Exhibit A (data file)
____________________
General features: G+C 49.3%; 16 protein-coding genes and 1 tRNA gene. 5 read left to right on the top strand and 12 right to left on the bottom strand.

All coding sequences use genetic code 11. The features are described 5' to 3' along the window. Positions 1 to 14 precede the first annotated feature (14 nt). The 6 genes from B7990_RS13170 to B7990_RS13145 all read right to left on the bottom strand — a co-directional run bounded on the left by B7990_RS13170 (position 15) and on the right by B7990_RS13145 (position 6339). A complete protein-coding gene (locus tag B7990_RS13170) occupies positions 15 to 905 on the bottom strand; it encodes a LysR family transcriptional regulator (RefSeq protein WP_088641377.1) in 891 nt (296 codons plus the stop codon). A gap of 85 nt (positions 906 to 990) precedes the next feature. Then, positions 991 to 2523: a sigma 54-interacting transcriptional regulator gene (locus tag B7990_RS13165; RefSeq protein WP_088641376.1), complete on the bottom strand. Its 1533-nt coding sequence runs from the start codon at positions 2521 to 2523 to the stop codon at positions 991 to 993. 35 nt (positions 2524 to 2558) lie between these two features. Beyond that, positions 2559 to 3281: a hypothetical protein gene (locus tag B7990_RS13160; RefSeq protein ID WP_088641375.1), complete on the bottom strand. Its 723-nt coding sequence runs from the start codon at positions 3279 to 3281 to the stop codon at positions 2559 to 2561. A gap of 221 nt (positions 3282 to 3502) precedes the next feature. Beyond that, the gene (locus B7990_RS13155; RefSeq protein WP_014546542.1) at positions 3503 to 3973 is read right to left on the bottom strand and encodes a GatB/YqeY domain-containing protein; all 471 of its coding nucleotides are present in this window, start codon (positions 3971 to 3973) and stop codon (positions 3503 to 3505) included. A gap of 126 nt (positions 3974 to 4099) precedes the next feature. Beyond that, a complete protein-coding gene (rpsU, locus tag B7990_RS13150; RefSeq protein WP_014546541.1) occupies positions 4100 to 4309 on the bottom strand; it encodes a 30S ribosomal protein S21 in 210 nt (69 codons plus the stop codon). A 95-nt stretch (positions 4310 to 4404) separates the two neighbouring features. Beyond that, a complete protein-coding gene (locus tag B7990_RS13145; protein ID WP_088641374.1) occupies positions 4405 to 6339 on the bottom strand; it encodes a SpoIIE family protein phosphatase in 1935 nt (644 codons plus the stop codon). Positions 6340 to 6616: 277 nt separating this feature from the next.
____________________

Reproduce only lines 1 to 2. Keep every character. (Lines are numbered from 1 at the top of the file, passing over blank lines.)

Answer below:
General features: G+C 49.3%; 16 protein-coding genes and 1 tRNA gene. 5 read left to right on the top strand and 12 right to left on the bottom strand.

All coding sequences use genetic code 11. The features are described 5' to 3' along the window. Positions 1 to 14 precede the first annotated feature (14 nt). The 6 genes from B7990_RS13170 to B7990_RS13145 all read right to left on the bottom strand — a co-directional run bounded on the left by B7990_RS13170 (position 15) and on the right by B7990_RS13145 (position 6339). A complete protein-coding gene (locus tag B7990_RS13170) occupies positions 15 to 905 on the bottom strand; it encodes a LysR family transcriptional regulator (RefSeq protein WP_088641377.1) in 891 nt (296 codons plus the stop codon). A gap of 85 nt (positions 906 to 990) precedes the next feature. Then, positions 991 to 2523: a sigma 54-interacting transcriptional regulator gene (locus tag B7990_RS13165; RefSeq protein WP_088641376.1), complete on the bottom strand. Its 1533-nt coding sequence runs from the start codon at positions 2521 to 2523 to the stop codon at positions 991 to 993. 35 nt (positions 2524 to 2558) lie between these two features. Beyond that, positions 2559 to 3281: a hypothetical protein gene (locus tag B7990_RS13160; RefSeq protein ID WP_088641375.1), complete on the bottom strand. Its 723-nt coding sequence runs from the start codon at positions 3279 to 3281 to the stop codon at positions 2559 to 2561. A gap of 221 nt (positions 3282 to 3502) precedes the next feature. Beyond that, the gene (locus B7990_RS13155; RefSeq protein WP_014546542.1) at positions 3503 to 3973 is read right to left on the bottom strand and encodes a GatB/YqeY domain-containing protein; all 471 of its coding nucleotides are present in this window, start codon (positions 3971 to 3973) and stop codon (positions 3503 to 3505) included. A gap of 126 nt (positions 3974 to 4099) precedes the next feature. Beyond that, a complete protein-coding gene (rpsU, locus tag B7990_RS13150; RefSeq protein WP_014546541.1) occupies positions 4100 to 4309 on the bottom strand; it encodes a 30S ribosomal protein S21 in 210 nt (69 codons plus the stop codon). A 95-nt stretch (positions 4310 to 4404) separates the two neighbouring features. Beyond that, a complete protein-coding gene (locus tag B7990_RS13145; protein ID WP_088641374.1) occupies positions 4405 to 6339 on the bottom strand; it encodes a SpoIIE family protein phosphatase in 1935 nt (644 codons plus the stop codon). Positions 6340 to 6616: 277 nt separating this feature from the next.